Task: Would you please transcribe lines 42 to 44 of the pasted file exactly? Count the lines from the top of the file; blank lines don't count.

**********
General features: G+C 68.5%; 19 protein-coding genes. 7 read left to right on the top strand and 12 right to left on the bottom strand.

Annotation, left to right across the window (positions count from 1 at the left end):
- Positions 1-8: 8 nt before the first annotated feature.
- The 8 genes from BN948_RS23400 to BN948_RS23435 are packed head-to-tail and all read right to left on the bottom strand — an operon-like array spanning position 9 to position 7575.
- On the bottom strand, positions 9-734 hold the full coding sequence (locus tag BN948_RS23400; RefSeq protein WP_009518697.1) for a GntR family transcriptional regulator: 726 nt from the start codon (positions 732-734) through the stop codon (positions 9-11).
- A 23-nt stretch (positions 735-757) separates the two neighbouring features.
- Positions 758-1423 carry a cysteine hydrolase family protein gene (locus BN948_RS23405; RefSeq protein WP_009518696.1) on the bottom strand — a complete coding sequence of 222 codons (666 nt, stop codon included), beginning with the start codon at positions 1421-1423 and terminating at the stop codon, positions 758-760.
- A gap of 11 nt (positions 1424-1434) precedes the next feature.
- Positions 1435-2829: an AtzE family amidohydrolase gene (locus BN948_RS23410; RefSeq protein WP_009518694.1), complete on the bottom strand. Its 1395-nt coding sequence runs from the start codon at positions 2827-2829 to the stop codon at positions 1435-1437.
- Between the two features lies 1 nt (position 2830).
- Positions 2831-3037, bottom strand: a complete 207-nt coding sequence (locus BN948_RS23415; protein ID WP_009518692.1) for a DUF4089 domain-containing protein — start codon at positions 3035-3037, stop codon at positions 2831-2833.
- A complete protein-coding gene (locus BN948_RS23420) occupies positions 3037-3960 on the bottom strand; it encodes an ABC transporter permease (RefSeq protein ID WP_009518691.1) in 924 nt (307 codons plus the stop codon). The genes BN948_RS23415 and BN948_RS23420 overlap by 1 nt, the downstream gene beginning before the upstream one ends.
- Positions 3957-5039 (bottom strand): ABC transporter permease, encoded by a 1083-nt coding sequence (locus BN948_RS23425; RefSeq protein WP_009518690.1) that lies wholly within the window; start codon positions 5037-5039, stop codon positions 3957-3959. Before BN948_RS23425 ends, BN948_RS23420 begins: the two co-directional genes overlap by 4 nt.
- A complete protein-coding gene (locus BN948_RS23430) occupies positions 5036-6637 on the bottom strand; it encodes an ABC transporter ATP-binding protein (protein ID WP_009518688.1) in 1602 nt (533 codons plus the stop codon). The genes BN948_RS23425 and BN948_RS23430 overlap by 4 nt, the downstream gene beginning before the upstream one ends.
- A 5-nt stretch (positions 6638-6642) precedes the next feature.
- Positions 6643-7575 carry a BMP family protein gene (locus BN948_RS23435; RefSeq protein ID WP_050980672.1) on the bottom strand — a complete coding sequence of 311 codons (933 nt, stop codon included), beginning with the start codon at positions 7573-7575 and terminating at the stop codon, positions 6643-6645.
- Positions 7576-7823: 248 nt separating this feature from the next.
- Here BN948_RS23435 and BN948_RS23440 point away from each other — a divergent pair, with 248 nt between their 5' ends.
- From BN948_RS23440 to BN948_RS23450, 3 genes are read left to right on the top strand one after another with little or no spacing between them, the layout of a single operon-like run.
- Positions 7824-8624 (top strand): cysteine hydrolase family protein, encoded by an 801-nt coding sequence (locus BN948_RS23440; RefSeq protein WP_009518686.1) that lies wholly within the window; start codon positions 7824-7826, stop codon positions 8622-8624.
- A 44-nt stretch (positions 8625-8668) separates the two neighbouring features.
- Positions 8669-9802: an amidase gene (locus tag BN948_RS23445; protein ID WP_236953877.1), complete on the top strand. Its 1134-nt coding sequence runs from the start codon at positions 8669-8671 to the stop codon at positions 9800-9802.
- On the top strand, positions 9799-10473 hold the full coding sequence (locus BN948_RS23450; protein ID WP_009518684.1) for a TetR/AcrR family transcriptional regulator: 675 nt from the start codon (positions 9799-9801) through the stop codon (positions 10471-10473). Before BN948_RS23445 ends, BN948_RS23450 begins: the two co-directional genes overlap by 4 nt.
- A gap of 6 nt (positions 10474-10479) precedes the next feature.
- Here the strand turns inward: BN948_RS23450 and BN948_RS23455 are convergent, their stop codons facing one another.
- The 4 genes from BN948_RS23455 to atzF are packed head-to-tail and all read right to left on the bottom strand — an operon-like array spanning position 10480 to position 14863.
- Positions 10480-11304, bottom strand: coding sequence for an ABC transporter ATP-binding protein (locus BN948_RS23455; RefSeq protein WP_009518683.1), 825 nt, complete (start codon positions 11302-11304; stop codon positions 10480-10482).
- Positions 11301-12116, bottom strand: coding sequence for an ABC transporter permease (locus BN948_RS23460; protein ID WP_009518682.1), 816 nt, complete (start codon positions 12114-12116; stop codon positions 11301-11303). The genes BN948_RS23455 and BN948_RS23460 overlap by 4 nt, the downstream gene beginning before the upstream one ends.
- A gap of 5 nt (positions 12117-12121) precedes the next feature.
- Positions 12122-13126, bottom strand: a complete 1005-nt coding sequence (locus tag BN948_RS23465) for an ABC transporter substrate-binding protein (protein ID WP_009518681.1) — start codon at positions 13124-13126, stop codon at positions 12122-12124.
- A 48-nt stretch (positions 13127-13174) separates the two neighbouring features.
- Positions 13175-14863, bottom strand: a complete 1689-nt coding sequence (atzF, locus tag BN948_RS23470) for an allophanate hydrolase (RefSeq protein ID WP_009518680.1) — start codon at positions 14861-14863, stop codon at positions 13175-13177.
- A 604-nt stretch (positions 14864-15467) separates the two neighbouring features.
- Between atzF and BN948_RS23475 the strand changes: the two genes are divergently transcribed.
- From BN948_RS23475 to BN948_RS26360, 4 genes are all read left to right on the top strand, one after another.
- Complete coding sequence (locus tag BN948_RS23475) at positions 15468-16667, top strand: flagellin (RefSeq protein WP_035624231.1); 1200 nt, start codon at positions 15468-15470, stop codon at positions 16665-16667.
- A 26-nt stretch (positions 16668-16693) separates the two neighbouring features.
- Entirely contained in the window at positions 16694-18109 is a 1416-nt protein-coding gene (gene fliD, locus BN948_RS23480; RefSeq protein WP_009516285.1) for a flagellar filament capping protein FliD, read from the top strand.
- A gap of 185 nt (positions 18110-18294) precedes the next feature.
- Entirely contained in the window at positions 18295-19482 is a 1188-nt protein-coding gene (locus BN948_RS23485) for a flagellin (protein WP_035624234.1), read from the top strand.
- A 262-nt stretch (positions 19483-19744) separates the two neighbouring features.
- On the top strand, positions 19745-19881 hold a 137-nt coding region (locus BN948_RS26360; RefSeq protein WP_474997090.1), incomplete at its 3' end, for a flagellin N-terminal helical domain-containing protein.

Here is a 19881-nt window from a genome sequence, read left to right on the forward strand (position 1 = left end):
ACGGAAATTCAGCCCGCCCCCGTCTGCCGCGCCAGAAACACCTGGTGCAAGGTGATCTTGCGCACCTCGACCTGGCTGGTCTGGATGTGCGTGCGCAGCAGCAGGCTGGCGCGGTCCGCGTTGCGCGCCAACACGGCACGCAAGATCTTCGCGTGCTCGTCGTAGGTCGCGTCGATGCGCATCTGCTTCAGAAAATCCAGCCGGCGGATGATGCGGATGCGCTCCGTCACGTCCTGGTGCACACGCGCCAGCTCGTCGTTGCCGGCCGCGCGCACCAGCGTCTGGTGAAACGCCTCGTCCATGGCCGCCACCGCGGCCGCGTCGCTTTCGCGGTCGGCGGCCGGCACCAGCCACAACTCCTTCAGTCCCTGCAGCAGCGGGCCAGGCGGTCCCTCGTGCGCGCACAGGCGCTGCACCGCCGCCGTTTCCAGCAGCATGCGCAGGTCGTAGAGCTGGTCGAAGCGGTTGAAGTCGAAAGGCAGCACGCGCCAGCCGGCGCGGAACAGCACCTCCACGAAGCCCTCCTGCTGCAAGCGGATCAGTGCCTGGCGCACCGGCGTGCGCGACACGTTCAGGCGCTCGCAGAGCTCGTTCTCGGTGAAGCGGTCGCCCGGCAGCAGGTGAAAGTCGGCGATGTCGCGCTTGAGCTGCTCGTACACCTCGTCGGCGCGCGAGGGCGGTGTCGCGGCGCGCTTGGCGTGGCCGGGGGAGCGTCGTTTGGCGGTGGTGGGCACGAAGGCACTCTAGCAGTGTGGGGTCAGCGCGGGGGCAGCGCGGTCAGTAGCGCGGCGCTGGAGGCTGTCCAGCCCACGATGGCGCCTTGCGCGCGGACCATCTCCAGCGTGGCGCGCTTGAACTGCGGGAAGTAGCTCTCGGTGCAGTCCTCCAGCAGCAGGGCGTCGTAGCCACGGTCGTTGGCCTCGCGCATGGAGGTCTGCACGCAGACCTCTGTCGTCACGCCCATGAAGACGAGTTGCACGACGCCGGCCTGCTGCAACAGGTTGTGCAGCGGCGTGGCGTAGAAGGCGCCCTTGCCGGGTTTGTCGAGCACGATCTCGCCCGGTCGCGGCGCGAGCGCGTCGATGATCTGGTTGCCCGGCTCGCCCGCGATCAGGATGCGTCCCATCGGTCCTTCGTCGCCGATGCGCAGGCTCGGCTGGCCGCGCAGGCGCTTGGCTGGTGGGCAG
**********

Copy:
- On the top strand, positions 19745-19881 hold a 137-nt coding region (locus BN948_RS26360; RefSeq protein WP_474997090.1), incomplete at its 3' end, for a flagellin N-terminal helical domain-containing protein.

Here is a 19881-nt window from a genome sequence, read left to right on the forward strand (position 1 = left end):
ACGGAAATTCAGCCCGCCCCCGTCTGCCGCGCCAGAAACACCTGGTGCAAGGTGATCTTGCGCACCTCGACCTGGCTGGTCTGGATGTGCGTGCGCAGCAGCAGGCTGGCGCGGTCCGCGTTGCGCGCCAACACGGCACGCAAGATCTTCGCGTGCTCGTCGTAGGTCGCGTCGATGCGCATCTGCTTCAGAAAATCCAGCCGGCGGATGATGCGGATGCGCTCCGTCACGTCCTGGTGCACACGCGCCAGCTCGTCGTTGCCGGCCGCGCGCACCAGCGTCTGGTGAAACGCCTCGTCCATGGCCGCCACCGCGGCCGCGTCGCTTTCGCGGTCGGCGGCCGGCACCAGCCACAACTCCTTCAGTCCCTGCAGCAGCGGGCCAGGCGGTCCCTCGTGCGCGCACAGGCGCTGCACCGCCGCCGTTTCCAGCAGCATGCGCAGGTCGTAGAGCTGGTCGAAGCGGTTGAAGTCGAAAGGCAGCACGCGCCAGCCGGCGCGGAACAGCACCTCCACGAAGCCCTCCTGCTGCAAGCGGATCAGTGCCTGGCGCACCGGCGTGCGCGACACGTTCAGGCGCTCGCAGAGCTCGTTCTCGGTGAAGCGGTCGCCCGGCAGCAGGTGAAAGTCGGCGATGTCGCGCTTGAGCTGCTCGTACACCTCGTCGGCGCGCGAGGGCGGTGTCGCGGCGCGCTTGGCGTGGCCGGGGGAGCGTCGTTTGGCGGTGGTGGGCACGAAGGCACTCTAGCAGTGTGGGGTCAGCGCGGGGGCAGCGCGGTCAGTAGCGCGGCGCTGGAGGCTGTCCAGCCCACGATGGCGCCTTGCGCGCGGACCATCTCCAGCGTGGCGCGCTTGAACTGCGGGAAGTAGCTCTCGGTGCAGTCCTCCAGCAGCAGGGCGTCGTAGCCACGGTCGTTGGCCTCGCGCATGGAGGTCTGCACGCAGACCTCTGTCGTCACGCCCATGAAGACGAGTTGCACGACGCCGGCCTGCTGCAACAGGTTGTGCAGCGGCGTGGCGTAGAAGGCGCCCTTGCCGGGTTTGTCGAGCACGATCTCGCCCGGTCGCGGCGCGAGCGCGTCGATGATCTGGTTGCCCGGCTCGCCCGCGATCAGGATGCGTCCCATCGGTCCTTCGTCGCCGATGCGCAGGCTCGGCTGGCCGCGCAGGCGCTTGGCTGGTGGGCAG